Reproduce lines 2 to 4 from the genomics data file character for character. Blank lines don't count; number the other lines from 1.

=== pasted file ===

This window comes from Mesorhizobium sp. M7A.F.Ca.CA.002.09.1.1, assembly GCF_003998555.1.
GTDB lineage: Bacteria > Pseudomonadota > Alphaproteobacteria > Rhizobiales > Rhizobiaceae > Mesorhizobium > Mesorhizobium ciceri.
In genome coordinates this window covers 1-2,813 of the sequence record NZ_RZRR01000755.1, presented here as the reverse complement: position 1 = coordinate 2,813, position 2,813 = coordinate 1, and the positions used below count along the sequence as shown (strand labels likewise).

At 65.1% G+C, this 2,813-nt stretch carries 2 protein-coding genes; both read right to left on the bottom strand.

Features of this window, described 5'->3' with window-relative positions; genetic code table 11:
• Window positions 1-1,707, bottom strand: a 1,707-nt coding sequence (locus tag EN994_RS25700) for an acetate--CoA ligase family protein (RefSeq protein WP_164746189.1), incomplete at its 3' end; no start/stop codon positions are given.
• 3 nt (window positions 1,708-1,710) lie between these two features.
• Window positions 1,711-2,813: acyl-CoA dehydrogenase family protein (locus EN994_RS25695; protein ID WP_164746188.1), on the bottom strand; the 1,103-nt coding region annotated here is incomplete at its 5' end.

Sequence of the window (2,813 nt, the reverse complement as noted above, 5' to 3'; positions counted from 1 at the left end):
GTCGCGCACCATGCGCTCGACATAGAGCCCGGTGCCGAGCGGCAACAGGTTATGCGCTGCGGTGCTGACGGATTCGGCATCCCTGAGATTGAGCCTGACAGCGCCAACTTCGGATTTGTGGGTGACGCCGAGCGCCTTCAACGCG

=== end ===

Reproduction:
GTDB lineage: Bacteria > Pseudomonadota > Alphaproteobacteria > Rhizobiales > Rhizobiaceae > Mesorhizobium > Mesorhizobium ciceri.
In genome coordinates this window covers 1-2,813 of the sequence record NZ_RZRR01000755.1, presented here as the reverse complement: position 1 = coordinate 2,813, position 2,813 = coordinate 1, and the positions used below count along the sequence as shown (strand labels likewise).

At 65.1% G+C, this 2,813-nt stretch carries 2 protein-coding genes; both read right to left on the bottom strand.